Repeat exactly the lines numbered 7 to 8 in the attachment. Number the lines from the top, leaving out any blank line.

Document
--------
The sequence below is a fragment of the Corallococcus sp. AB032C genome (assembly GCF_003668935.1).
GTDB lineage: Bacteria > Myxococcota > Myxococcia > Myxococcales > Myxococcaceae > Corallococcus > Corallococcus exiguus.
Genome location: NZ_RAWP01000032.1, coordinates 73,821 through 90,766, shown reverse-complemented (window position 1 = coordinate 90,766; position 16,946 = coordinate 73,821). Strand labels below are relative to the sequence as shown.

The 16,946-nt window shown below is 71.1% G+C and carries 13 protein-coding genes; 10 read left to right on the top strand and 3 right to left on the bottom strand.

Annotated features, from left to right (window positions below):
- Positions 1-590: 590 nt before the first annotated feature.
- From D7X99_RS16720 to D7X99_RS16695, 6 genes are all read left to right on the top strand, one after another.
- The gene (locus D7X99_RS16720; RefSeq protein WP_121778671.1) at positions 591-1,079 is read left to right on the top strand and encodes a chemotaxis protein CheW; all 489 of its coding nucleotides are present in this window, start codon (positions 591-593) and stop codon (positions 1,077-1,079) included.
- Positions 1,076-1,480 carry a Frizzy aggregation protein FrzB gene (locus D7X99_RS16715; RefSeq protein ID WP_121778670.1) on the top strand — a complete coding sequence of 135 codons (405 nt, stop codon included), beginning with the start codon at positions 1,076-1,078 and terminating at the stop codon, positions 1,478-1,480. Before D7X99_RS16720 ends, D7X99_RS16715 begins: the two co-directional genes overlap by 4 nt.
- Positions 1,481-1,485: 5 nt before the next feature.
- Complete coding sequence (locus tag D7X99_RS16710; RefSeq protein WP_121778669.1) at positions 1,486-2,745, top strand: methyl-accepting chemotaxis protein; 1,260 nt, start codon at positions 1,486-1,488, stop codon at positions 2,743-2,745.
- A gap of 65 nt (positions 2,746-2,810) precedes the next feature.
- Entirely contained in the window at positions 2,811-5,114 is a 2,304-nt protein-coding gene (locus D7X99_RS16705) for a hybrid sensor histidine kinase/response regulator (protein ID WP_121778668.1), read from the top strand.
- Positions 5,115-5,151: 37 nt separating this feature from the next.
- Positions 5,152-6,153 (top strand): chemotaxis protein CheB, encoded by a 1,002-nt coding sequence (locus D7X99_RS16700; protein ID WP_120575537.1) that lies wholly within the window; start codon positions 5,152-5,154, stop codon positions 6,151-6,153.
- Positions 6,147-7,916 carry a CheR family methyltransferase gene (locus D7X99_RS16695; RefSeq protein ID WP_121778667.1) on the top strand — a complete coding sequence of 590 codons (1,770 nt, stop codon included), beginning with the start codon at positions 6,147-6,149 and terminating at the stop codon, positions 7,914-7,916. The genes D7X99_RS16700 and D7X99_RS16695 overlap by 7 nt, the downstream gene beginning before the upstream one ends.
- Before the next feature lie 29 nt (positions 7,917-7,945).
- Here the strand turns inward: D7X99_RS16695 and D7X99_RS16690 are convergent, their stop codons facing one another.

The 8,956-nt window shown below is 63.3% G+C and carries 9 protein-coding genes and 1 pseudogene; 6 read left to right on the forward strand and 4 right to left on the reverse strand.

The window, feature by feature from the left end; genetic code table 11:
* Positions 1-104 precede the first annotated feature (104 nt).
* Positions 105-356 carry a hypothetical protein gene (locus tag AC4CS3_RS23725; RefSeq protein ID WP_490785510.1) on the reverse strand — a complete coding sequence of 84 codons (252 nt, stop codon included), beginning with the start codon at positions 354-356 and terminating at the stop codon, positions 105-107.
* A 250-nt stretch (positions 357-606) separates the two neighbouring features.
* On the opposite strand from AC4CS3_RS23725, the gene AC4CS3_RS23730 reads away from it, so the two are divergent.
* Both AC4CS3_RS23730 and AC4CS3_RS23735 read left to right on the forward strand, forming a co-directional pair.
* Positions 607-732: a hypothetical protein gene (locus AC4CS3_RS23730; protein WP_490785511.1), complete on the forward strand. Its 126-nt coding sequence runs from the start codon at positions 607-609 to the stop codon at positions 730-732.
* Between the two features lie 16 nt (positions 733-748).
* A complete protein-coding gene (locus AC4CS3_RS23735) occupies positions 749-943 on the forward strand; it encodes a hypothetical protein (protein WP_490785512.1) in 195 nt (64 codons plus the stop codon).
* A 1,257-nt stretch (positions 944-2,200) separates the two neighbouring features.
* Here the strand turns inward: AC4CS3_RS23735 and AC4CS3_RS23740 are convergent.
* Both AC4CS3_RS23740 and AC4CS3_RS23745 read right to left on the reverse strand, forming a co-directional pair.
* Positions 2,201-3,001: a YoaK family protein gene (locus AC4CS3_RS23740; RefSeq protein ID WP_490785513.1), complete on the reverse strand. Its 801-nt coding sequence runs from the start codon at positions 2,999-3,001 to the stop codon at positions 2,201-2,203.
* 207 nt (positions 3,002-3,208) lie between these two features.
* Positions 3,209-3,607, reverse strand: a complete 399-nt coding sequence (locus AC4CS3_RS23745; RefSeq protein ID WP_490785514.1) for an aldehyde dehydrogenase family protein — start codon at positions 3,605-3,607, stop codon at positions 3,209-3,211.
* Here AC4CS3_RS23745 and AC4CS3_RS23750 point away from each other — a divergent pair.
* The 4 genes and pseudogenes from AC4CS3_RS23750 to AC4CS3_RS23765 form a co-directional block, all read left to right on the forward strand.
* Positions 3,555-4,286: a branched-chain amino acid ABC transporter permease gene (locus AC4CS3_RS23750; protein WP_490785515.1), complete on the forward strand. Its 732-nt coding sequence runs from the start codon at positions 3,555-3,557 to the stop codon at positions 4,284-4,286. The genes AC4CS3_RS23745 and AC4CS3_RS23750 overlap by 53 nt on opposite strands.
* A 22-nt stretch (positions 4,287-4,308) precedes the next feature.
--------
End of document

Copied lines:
- From D7X99_RS16720 to D7X99_RS16695, 6 genes are all read left to right on the top strand, one after another.
- The gene (locus D7X99_RS16720; RefSeq protein WP_121778671.1) at positions 591-1,079 is read left to right on the top strand and encodes a chemotaxis protein CheW; all 489 of its coding nucleotides are present in this window, start codon (positions 591-593) and stop codon (positions 1,077-1,079) included.